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what the hekk does that mean?

This is a discussion on what the hekk does that mean? within the General Help forums, part of the LSx Technical Help Section category; Ok so my cousin is out of town and i am on his account, I just really want to know ...

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    what the hekk does that mean?

    Ok so my cousin is out of town and i am on his account, I just really want to know what naturally aspirated means. It sucks because everyone is saying it and I have no clue. help me please.

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    R.I.P. LS1 LS1Power06's Avatar
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    naturally aspirated means no forced induction is used, such as a turbo or supercharger. and if im thinking correctly, it might mean no nitrous also but im not 100% sure.

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    Life in the Fast lane sunsetorangess's Avatar
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    Agree with above, it just means that you are running on straight motor without power adders."blower,turbo"
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    Member jmhvenom's Avatar
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    You can have a NA car that also has nitrous. Nitrous is different than a S/C or turbo it isnt adding any volume of air to the engine.

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    Senior Member ss~zoso~ss's Avatar
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    some would argue that it is, because air is some 80% N and N2O is 67% N, so it kinda is,

    i always thought of NA as using the current atmospheric pressure to power your car, nothing else, (SC, TURBO, NITRO)

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    Senior Member SeVeReDiStOrTiOn's Avatar
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    Quote Originally Posted by ss~zoso~ss
    some would argue that it is, because air is some 80% N and N2O is 67% N, so it kinda is,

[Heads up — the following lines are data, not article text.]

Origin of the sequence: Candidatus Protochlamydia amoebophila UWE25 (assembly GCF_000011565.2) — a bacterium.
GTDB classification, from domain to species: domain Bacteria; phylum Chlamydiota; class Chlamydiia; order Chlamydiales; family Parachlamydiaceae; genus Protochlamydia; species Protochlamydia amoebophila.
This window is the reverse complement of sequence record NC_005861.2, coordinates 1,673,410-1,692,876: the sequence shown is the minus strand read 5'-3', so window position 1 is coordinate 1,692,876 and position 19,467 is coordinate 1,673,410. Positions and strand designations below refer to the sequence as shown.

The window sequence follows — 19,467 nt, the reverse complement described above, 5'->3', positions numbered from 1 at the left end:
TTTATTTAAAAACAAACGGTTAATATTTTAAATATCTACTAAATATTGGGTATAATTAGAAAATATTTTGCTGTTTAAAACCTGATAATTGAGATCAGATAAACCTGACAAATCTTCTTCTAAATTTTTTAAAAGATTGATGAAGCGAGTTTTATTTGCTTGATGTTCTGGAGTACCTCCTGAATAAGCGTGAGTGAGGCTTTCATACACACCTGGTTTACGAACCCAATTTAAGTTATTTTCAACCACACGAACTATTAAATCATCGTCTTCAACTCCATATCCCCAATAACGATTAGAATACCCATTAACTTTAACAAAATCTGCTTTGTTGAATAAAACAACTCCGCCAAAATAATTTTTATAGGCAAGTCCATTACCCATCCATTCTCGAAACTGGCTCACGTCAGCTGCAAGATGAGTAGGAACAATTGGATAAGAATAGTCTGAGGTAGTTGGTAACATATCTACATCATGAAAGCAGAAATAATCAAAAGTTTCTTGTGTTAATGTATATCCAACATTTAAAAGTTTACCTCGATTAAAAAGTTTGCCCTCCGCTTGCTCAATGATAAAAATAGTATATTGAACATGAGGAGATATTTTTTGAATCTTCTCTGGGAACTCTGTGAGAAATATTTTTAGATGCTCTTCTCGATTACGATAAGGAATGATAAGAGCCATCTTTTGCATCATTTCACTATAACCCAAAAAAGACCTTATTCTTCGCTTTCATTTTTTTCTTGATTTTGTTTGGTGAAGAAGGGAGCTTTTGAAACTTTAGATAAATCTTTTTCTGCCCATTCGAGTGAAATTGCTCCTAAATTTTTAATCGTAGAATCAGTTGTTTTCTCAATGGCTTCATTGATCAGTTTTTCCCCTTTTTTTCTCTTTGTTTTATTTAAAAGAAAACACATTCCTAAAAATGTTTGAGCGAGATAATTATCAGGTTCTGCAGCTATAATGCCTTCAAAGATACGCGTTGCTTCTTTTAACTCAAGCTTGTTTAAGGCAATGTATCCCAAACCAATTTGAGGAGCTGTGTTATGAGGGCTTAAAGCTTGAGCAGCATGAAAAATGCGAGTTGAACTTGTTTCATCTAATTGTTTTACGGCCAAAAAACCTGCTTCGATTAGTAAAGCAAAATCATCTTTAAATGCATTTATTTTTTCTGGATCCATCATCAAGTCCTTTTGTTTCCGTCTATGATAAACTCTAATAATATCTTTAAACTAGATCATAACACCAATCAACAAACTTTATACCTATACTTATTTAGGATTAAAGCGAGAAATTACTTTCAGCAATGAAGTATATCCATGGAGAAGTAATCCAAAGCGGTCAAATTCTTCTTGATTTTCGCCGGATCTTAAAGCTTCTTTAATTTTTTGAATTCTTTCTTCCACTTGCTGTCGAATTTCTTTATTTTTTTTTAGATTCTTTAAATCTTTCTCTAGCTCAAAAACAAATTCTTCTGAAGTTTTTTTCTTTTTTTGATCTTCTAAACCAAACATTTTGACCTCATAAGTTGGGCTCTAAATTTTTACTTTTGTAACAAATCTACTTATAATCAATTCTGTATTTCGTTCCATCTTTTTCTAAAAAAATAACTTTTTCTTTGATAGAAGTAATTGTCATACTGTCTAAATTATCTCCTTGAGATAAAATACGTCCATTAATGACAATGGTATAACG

i always thought of NA as using the current atmospheric pressure to power your car, nothing else, (SC, TURBO, NITRO)
    N/A is all motor

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    Member jmhvenom's Avatar
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    Well yea no one that has Nos would call it NA, but in all practical senses I think of a non NA car as either turboed or S/C

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    the cake is a lie twozs's Avatar
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    its aspiration is of the natural nature, or no help

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    Evr sena bdgr killa snak? Roastem's Avatar
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    Quote Originally Posted by jmhvenom
    You can have a NA car that also has nitrous. Nitrous is different than a S/C or turbo it isnt adding any volume of air to the engine.
    N2O, a.k.a. nitrous oxide. The nitrogen molecule N2 is a spectator atom when it goes through the engine. The oxygen atom is "peeled" off the N20 molecule, and is used to make more power by providing more oxygen to the engine. Oxygen, readily present in our atmosphere, is present in a certain concentration in the air we breathe.

    By injecting nitrous oxide into the engine, you are in essence, providing more oxygen than is available in our atmosphere. So yes, it is a form of forced induction.